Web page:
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Now for the further prosecution of the words, I shall do these four things.

1. I shall shew, how the heart or conscience ought to be informed, in order to its founding in us a rational confidence towards God.

2. I shall shew, how and by what means we may get it thus informed, and afterwards preserve and keep it so.

3. I shall shew, whence it is that the testimony of conscience thus informed, comes to be so authentic, and so much to be relied upon : and,

4thly and lastly, I shall assign some particular cases or instances, in which the confidence suggested by it does most eminently shew and exert itself.

1. And first for the first of these, how the heart or conscience, &c. It is certain, that no man can have any such confidence towards God, only because his heart tells him a lie; and that it may do so, is altogether as certain. For there is the erroneous, as well as the rightly informed conscience; and if the conscience happens to be deluded, and thereupon to give false directions to the will, so that by virtue of those directions it is betrayed into a course of sin: sin does not therefore cease to be sin, because a man committed it conscientiously. If conscience comes to be perverted so far, as to bring a man under a persuasion, that it is either lawful, or his duty, to resist the magistrate, to seize upon his neighbour's just rights or estate, to worship stocks and stones, or to lie, equivocate, and the like, this will not absolve him before God; since error, which is in itself evil, can never make another thing good. He who does an unwarrantable action through a

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false information, which information he ought not to have believed, cannot in reason make the guilt of one sin the excuse of another.

Conscience therefore must be rightly informed, before the testimony of it can be authentic in what

pronounces concerning the estate of the soul. It must proceed by the two grand rules of right reason and scripture; these are the compass which it must steer by. For conscience comes formally to oblige, only as it is the messenger of the mind of God to the soul of man; which he has revealed to him, partly by the impression of certain notions and maxims upon the practical understanding, and partly by the declared oracles of his word. So far therefore as conscience reports any thing agreeable to, or deducible from these, it is to be hearkened to as the great conveyer of truth to the soul; but when it reports any thing dissonant to these, it obliges no more than the falsehood reported by it.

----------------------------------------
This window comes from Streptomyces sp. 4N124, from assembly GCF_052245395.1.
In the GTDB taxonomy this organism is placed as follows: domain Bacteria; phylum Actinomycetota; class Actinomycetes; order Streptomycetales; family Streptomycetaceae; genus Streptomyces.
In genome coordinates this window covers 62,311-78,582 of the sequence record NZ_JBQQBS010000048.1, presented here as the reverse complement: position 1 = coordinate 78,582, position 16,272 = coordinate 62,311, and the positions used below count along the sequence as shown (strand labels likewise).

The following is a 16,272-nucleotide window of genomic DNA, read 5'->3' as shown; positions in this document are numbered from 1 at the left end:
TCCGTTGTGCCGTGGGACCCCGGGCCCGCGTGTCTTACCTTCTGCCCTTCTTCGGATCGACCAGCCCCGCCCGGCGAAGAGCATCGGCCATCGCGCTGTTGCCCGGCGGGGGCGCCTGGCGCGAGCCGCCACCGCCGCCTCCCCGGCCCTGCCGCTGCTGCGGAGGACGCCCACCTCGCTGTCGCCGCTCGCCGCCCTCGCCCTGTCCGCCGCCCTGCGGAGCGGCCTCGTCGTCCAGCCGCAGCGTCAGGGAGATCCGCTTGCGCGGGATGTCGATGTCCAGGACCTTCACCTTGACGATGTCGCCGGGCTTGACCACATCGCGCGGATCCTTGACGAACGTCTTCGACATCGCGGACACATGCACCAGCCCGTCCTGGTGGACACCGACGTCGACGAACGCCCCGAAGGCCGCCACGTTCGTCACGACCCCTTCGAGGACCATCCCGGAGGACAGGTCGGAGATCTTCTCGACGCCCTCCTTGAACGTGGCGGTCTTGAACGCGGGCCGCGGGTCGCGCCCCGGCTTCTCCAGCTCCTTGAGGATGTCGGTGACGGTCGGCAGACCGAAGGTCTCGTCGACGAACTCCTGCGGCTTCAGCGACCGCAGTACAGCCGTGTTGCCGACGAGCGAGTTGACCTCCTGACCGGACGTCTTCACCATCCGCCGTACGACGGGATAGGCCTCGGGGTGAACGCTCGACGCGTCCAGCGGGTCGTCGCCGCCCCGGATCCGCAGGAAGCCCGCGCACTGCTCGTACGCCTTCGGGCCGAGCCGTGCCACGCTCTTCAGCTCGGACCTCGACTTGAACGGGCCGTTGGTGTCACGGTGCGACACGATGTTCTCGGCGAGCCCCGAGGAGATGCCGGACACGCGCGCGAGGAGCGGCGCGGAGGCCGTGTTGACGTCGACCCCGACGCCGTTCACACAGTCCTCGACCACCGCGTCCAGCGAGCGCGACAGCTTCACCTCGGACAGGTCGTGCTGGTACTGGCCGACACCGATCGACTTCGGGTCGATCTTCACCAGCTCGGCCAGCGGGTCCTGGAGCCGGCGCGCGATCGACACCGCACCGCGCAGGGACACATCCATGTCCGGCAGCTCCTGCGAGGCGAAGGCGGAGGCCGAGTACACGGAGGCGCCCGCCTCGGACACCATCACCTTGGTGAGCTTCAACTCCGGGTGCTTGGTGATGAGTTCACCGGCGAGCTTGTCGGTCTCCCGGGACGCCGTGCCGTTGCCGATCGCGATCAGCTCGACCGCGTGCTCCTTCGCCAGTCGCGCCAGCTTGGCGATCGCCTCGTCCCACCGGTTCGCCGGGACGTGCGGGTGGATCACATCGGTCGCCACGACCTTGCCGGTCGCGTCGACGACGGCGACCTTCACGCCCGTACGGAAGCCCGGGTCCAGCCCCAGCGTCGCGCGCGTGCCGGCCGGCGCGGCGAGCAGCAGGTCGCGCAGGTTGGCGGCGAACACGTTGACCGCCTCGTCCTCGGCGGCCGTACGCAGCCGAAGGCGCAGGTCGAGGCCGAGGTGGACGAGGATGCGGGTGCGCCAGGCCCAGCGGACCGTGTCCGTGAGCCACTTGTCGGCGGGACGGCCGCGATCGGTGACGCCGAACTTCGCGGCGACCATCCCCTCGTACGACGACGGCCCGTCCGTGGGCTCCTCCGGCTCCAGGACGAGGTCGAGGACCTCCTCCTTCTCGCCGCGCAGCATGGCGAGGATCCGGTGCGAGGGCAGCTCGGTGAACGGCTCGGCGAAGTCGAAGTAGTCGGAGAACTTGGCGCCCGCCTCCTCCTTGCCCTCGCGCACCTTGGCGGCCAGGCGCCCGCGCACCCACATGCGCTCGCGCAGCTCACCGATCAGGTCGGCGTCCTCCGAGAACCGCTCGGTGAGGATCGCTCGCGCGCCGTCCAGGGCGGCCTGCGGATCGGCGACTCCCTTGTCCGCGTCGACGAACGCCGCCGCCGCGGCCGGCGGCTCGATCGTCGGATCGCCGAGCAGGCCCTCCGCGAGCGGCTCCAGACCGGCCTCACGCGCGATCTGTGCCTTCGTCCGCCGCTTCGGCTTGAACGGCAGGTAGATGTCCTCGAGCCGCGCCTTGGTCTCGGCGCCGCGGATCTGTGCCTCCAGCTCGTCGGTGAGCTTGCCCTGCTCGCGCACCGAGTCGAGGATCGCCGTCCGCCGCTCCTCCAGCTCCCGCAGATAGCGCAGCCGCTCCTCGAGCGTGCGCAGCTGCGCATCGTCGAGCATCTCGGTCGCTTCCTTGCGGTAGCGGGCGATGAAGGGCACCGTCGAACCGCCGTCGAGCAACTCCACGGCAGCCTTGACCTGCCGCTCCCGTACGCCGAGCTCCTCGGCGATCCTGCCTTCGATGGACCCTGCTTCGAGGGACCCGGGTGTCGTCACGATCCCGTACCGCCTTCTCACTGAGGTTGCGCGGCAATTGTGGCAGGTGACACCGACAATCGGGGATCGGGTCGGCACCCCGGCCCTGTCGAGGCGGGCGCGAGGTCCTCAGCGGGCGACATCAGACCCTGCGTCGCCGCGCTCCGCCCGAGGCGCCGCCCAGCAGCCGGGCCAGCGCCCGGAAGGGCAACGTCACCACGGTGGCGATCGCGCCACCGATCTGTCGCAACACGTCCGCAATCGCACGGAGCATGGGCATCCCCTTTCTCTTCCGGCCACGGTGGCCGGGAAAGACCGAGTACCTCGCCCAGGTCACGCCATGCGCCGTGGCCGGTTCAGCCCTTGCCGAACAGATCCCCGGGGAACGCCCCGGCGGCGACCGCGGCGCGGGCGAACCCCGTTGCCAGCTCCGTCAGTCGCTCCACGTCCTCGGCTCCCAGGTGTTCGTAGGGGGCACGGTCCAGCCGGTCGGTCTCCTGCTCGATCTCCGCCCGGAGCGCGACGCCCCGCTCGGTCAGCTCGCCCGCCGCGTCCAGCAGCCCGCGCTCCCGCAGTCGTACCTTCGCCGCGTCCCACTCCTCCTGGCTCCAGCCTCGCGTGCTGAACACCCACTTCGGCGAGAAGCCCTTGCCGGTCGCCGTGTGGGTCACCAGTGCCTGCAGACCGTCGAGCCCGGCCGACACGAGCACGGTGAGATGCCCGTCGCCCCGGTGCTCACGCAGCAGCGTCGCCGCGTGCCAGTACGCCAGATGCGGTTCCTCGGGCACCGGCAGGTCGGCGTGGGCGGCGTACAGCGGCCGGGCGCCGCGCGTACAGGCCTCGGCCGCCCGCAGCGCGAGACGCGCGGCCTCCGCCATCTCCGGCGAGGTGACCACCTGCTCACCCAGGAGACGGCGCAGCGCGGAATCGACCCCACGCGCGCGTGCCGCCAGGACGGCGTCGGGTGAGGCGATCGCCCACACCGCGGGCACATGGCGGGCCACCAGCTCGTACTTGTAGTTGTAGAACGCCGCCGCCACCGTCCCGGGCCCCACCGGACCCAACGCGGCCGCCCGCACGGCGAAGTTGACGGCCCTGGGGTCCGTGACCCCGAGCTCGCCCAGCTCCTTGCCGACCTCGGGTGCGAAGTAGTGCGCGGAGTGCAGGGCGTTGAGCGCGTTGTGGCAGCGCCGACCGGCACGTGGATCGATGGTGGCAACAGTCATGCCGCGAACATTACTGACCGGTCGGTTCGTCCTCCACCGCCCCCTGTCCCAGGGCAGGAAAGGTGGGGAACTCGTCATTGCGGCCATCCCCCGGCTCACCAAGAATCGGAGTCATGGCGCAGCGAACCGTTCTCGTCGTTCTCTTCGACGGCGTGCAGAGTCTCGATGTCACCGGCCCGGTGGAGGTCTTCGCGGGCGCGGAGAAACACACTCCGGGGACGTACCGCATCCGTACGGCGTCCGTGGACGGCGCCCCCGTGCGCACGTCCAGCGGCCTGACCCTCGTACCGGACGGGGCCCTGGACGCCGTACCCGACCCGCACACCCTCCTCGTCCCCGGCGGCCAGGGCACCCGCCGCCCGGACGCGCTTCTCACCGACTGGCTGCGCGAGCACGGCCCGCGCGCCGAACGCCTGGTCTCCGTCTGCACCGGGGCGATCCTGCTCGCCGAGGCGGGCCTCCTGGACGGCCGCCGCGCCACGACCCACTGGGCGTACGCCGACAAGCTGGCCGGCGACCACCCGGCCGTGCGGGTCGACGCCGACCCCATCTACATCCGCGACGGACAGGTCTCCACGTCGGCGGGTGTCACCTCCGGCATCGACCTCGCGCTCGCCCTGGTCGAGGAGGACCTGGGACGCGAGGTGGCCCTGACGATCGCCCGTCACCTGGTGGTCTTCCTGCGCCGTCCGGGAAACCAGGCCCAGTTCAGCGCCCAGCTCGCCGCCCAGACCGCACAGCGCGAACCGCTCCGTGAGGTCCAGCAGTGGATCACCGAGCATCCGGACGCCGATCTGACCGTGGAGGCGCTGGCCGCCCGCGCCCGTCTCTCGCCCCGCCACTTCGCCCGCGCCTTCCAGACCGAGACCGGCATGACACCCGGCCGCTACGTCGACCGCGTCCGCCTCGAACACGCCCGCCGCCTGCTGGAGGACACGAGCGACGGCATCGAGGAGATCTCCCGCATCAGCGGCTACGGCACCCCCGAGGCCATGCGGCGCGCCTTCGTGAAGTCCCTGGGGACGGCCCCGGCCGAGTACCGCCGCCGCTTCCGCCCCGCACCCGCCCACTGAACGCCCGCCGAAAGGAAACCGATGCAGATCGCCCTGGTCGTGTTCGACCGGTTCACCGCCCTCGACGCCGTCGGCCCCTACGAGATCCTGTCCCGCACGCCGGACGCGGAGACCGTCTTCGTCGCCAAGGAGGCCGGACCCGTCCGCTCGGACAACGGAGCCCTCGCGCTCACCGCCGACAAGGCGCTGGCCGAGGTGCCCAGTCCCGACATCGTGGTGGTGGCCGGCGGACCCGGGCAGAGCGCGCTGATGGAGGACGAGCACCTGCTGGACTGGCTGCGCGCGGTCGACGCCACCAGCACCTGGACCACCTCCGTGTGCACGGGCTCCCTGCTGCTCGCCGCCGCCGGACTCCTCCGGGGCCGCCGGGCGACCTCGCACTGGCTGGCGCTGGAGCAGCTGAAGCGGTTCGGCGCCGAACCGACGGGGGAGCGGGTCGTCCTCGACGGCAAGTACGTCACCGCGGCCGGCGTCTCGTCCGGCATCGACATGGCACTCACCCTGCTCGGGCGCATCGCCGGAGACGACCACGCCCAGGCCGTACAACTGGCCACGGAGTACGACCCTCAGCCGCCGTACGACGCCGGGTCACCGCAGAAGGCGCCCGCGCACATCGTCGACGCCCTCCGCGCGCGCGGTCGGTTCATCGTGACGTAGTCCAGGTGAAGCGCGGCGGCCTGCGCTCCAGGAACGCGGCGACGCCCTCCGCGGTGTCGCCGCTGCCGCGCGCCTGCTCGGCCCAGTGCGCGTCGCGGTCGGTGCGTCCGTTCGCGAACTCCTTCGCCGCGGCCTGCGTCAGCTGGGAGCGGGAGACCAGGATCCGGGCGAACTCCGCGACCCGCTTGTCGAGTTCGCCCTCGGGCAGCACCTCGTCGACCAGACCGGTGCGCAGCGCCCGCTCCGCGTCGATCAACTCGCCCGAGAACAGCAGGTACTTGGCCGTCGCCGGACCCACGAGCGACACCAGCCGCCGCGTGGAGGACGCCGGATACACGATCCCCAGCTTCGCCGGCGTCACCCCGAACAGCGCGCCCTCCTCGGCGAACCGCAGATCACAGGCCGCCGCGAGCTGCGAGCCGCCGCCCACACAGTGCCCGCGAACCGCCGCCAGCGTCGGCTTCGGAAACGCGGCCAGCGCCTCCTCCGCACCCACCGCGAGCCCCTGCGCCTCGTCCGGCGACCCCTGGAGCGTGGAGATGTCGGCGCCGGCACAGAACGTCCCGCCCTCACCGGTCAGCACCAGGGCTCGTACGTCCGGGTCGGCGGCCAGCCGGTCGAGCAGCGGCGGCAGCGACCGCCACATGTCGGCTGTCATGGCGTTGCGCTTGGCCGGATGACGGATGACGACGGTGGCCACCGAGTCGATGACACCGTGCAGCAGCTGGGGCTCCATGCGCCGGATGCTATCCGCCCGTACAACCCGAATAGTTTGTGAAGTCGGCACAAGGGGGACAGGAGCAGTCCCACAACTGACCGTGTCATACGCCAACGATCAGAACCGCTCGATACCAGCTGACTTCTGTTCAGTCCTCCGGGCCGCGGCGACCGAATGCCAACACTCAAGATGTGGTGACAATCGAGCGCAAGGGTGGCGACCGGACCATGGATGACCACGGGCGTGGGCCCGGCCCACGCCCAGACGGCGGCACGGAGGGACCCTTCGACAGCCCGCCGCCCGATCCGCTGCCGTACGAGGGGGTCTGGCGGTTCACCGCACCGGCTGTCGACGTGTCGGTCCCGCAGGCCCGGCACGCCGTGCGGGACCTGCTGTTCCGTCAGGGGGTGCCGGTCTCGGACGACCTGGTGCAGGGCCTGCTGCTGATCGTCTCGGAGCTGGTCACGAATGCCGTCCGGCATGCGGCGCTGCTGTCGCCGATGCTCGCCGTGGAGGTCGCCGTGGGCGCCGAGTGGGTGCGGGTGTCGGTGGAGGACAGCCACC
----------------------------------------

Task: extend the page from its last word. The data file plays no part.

But since there is none who follows an erroneous conscience, but does so because he thinks it true; and moreover thinks it true, because he is persuaded that it proceeds according to the two forementioned rules of scripture and right reason; how shall a man be able to satisfy himself, when his conscience is rightly informed, and when possessed with an error? For to affirm, that the sentence passed by a rightly informed conscience gives a man a rational confidence towards God; but, in the mean time, not to assign any means possible by which he may know when his conscience is thus rightly informed, and when not, it must equally bereave him of such a confidence, as placing the condition upon which it depends wholly out of his knowledge.


Here therefore is the knot, here the difficulty, how to state some rule of certainty, by which infallibly to distinguish when the conscience is right, and to be relied upon; when erroneous, and to be distrusted, in the testimony it gives about the sincerity and safety of a man's spiritual condition.

For the resolution of which, I answer, that it is not necessary for a man to be assured of the rightness of his conscience, by such an infallible certainty of persuasion, as amounts to the clearness of a demonstration ; but it is sufficient, if he knows it upon grounds of such a convincing probability, as shall exclude all rational grounds of doubting of it. For I cannot think, that the confidence here spoken of rises so high as to assurance.

And the reason is, because it is manifestly such a confidence as is common to all sincere Christians; which yet, assurance, we all know, is not.